Along Neil Road, at No: 136/138, Goethe Institute leased from me years ago. This is one of the finest works of Swan & Mclaren Architects who in the late 1920s designed one of the most eye-catching heritage assets which is still flourishing today with its architectural ingenuity.

Today, many of the new owners of the Singapore Shophouses are from real estate funds and UHNWIs looking at owning great assets that have a bespoke heritage of the past. Many investors also like to own hospitality assets with a heritage past.

I sold Naumi Liora recently to 8M Real Estate while Hotel 1929 was sold to Mr Cheong Koon Hooi who is also the owner of The Warehouse Hotel. When I acquired Wanderlust for Mr Loh Lik Peng, his vision of hospitality gentrification from an old school to a hip and well known hotel speaks volume of what one can do to a heritage asset.

I am looking into doing the same in Singapore’s other heritage streets where we can bring together buyers who are into heritage, talented architects and F & B and hospitality entrepreneurs to transform the streets into a gentrified area attracting tourists and locals alike.

Working alongside me is Dr Julian Davison who has written a coffee table book entitled ‘Singapore Shophouse’, a compelling narrative inclusive of wonderful photography of the history of the Singapore shophouse. Dr Davison is an authority on this heritage asset. Together, we are confident that the next 10 – 15 years will see more shophouse areas being gentrified amid growing tourist numbers.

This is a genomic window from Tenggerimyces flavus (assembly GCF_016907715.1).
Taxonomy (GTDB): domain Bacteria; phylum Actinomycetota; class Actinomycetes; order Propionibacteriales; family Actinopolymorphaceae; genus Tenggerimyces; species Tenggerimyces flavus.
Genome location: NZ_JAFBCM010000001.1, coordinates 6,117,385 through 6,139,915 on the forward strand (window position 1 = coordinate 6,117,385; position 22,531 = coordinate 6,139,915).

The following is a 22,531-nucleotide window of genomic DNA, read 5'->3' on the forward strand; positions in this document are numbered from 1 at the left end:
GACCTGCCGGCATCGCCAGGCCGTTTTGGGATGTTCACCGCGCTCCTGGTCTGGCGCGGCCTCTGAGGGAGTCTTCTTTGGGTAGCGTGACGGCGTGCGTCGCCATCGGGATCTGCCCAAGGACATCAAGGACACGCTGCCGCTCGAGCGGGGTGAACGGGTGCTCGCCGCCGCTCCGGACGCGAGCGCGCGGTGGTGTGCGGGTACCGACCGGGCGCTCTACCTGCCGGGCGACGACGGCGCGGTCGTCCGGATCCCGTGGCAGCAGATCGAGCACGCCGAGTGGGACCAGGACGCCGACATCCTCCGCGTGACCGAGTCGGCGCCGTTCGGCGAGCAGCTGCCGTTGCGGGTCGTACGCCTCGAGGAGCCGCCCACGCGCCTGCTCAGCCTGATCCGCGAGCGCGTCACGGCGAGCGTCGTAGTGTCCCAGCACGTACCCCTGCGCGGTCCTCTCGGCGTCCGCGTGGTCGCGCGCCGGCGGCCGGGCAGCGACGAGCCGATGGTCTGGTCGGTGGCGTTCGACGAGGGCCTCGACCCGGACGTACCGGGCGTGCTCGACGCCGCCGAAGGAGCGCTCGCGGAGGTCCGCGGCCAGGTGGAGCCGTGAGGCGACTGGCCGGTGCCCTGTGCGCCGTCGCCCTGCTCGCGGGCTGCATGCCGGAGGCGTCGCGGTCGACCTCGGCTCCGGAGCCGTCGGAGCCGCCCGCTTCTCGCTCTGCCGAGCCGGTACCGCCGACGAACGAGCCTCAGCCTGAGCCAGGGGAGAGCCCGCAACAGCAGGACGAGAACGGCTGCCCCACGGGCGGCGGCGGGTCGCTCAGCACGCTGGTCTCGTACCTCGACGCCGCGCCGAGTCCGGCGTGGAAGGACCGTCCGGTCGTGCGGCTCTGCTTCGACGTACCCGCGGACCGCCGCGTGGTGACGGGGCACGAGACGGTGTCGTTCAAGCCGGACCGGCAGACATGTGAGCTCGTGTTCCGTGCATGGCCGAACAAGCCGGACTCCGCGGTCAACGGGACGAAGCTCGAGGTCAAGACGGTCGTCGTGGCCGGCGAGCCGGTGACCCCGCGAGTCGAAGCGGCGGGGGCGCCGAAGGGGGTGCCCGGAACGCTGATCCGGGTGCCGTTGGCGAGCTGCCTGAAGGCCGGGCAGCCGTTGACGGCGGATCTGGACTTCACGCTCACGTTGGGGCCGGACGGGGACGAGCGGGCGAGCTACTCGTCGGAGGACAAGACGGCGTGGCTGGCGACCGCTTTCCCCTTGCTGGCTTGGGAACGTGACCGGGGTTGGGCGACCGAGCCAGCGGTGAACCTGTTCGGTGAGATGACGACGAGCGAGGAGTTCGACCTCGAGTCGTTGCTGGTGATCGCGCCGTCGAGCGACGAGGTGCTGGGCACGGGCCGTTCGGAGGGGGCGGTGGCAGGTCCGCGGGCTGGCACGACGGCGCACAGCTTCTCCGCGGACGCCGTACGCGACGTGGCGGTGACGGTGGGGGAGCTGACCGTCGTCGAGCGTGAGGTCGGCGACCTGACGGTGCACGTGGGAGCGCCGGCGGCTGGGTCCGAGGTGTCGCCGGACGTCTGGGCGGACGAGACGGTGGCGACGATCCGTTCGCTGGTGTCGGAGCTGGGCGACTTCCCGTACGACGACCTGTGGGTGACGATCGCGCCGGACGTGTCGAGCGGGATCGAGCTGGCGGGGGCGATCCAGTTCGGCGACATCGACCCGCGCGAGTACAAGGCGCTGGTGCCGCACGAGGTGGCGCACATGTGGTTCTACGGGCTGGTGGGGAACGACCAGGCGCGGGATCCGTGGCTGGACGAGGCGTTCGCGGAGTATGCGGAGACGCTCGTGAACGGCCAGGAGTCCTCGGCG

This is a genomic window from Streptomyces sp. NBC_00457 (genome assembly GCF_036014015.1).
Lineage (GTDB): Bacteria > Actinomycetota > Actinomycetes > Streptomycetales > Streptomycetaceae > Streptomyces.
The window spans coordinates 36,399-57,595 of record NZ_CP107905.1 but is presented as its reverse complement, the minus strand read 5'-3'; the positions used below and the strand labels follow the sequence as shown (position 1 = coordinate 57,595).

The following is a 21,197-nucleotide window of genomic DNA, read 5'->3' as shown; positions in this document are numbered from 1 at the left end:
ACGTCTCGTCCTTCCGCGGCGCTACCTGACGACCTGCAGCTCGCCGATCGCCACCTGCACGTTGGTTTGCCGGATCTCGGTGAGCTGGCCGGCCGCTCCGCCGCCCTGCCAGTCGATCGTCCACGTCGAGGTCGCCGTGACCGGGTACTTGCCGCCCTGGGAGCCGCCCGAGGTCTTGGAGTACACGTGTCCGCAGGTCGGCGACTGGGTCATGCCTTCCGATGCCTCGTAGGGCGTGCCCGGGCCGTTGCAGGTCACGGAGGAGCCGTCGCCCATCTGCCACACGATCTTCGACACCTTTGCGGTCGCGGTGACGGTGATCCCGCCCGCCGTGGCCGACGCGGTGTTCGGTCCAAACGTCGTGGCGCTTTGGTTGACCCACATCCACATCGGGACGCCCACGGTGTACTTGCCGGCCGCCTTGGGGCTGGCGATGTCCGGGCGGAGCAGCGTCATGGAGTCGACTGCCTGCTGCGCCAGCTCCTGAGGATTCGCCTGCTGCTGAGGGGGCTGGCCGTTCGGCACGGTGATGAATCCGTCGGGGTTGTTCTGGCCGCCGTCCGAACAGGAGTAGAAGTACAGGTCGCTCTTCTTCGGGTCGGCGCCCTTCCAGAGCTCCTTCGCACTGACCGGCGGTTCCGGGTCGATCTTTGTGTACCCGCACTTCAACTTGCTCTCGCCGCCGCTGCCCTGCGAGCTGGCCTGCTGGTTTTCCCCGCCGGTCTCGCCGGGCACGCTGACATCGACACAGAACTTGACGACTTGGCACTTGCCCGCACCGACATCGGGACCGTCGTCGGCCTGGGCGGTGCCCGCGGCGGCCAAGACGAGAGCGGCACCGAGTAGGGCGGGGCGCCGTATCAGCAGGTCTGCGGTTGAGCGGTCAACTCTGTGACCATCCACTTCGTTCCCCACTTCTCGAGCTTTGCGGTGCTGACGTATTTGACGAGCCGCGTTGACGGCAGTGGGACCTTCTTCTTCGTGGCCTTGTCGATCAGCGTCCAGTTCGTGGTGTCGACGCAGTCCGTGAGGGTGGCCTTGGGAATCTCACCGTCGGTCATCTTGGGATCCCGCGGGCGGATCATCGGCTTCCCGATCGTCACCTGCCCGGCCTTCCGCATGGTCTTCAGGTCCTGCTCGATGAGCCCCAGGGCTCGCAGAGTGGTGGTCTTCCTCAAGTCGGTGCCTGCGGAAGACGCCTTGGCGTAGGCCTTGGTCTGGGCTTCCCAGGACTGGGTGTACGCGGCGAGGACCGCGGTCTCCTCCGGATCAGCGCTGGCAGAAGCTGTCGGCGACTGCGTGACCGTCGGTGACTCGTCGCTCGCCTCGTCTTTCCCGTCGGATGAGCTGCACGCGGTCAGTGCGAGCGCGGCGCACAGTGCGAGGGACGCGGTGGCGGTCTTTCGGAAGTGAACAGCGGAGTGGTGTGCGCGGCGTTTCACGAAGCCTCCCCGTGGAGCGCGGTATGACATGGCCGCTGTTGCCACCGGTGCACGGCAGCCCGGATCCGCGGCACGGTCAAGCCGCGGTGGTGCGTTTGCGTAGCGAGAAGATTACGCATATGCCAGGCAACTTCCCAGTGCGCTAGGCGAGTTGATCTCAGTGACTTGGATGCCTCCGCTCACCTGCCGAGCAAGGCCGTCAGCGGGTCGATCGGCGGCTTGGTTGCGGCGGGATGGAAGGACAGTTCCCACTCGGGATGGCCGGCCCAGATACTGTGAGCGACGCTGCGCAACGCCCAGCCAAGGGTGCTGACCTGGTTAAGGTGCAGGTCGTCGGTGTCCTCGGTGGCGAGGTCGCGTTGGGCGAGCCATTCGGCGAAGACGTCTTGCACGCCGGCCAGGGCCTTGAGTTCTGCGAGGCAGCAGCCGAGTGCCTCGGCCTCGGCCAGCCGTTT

Added to this mix are the millennials who started the co-working and co-living concepts. We will all come together for ‘Co-Minding’ sessions – basically a word I coined to mean like-minded people coming together to change the way the world works.

Closely related to this is Dr Davison’s work which endeavours to give a story to each of the heritage shophouse. We are creating a unique formula to better make use of our built heritage to showcase our past glories and pains as our society progresses further. These 8,900 shophouses are a window to our past and they can be used to tell the Singapore story. ”



Between 1987 and 1988, 32 dilapidated shophouses of a hybrid HokkienTeochew style were restored by the Urban Redevelopment Authority. This was the first ever project undertaken by the government to demonstrate to the private sector that it was technically possible and commercially viable to restore Singapore’s heritage buildings to their former glory. The first unit to be restored was 9 Neil Road. It was then converted into a teahouse which hosted Queen Elizabeth II on her State visit in 1989. – Source: URA.